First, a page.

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Pigment Cell Melanoma Res. 2019 Sep;32(5):697-707. doi: 10.1111/pcmr.12809. Epub 2019 Jul 22.

Discoidin domain receptors: A promising target in melanoma.

Author information

1
Inserm, UMR_S976, Université de Paris, Paris, France.
2
Laboratory of Pharmacogenomics, Hôpital Saint-Louis, AP-HP, Paris, France.
3
Department of Pathology, Hôpital Saint-Louis, AP-HP, Paris, France.
4
Université de Paris, Paris, France.
5
Inserm, UMR_S1165, Université de Paris, Paris, France.
6
Department of Pathology and Karmanos Cancer Institute, School of Medicine, Wayne State University, Detroit, MI, USA.
7
Inserm, UMR_1137, Université de Paris, Paris, France.
8
Department of Biochemistry, Hôpital Saint-Louis, AP-HP, Paris, France.
9
Department of Dermatology, Hôpital Saint-Louis, AP-HP, Paris, France.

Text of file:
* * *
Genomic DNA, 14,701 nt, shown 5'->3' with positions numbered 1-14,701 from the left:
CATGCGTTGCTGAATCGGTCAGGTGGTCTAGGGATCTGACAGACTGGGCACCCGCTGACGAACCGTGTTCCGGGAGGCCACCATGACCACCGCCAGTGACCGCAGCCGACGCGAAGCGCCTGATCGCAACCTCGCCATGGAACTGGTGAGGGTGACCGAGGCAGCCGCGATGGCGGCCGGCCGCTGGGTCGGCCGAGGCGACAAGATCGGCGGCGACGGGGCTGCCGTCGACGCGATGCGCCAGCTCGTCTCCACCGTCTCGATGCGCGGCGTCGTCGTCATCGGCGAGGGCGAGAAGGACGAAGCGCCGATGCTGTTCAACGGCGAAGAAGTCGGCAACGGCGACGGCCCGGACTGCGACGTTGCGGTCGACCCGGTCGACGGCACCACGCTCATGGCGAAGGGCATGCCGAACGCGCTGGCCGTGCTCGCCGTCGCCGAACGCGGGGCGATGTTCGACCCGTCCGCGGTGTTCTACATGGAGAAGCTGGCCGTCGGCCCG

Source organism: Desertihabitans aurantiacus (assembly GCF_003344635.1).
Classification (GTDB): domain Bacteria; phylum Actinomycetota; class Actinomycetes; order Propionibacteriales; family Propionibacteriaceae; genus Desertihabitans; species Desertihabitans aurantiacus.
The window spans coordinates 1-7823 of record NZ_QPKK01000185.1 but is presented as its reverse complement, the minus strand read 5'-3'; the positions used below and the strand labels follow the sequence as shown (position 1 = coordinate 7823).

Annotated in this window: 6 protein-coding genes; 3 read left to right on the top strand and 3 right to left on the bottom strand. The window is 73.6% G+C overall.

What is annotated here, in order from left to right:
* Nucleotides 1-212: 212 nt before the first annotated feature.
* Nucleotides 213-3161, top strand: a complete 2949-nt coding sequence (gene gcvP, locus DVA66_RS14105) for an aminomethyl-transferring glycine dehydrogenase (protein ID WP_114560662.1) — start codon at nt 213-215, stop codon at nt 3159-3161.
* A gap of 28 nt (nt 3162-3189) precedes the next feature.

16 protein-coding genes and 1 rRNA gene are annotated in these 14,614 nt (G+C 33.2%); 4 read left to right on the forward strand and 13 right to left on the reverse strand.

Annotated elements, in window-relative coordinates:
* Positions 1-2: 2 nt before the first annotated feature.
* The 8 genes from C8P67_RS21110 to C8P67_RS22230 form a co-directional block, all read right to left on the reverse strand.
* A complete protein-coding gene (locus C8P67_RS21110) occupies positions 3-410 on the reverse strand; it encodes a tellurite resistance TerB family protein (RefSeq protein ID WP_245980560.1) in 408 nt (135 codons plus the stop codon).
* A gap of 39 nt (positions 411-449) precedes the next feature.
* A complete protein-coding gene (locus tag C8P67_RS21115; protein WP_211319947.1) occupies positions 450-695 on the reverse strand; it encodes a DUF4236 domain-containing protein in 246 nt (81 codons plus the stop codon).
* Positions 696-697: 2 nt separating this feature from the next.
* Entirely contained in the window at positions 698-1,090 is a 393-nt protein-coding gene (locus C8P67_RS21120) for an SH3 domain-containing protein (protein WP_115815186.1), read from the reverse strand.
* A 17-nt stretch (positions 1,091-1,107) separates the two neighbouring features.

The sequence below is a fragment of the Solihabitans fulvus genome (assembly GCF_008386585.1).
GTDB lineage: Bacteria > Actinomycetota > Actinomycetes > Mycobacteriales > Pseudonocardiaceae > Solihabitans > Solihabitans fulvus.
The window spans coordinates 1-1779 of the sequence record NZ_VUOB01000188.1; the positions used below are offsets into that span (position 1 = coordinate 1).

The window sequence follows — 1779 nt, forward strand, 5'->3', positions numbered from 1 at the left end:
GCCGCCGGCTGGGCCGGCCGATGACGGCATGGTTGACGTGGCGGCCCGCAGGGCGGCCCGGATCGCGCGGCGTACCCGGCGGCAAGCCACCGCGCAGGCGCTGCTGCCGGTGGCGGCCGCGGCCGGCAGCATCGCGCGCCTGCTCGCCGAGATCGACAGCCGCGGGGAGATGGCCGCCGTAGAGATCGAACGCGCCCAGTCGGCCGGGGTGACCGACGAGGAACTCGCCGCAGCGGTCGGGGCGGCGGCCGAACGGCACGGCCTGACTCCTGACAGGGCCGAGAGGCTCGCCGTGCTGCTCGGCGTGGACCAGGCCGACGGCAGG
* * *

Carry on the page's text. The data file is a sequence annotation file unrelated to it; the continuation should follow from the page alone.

10
Department of Plastic, Reconstructive and Esthetic Surgery, Hôpital Saint-Louis, AP-HP, Paris, France.
11
CNRS-UMR 7149, Laboratory CRRET, Créteil, France.
12
Université Paris 12, Créteil, France.

Abstract

The discoidin domain receptor 1 (DDR1) is a member of the receptor tyrosine kinase family that signals in response to collagen and that has been implicated in cancer progression. In the present study, we investigated the expression and role of DDR1 in human melanoma progression. Immunohistochemical staining of human melanoma specimens (n = 52) shows high DDR1 expression in melanoma lesions that correlates with poor prognosis. DDR1 expression was associated with the clinical characteristics of Clark level and ulceration and with BRAF mutations. Downregulation of DDR1 by small interfering RNA (siRNA) in vitro inhibited melanoma cells malignant properties, migration, invasion, and survival in several human melanoma cell lines. A DDR tyrosine kinase inhibitor (DDR1-IN-1) significantly inhibited melanoma cell proliferation in vitro, and ex vivo and in tumor xenografts, underlining the promising potential of DDR1 inhibition in melanoma.

KEYWORDS:

discoidin domain receptor 1; melanoma; prognosis; therapeutic target; tumor progression

PMID:
31271515
DOI:
10.1111/pcmr.12809
[Indexed for MEDLINE]

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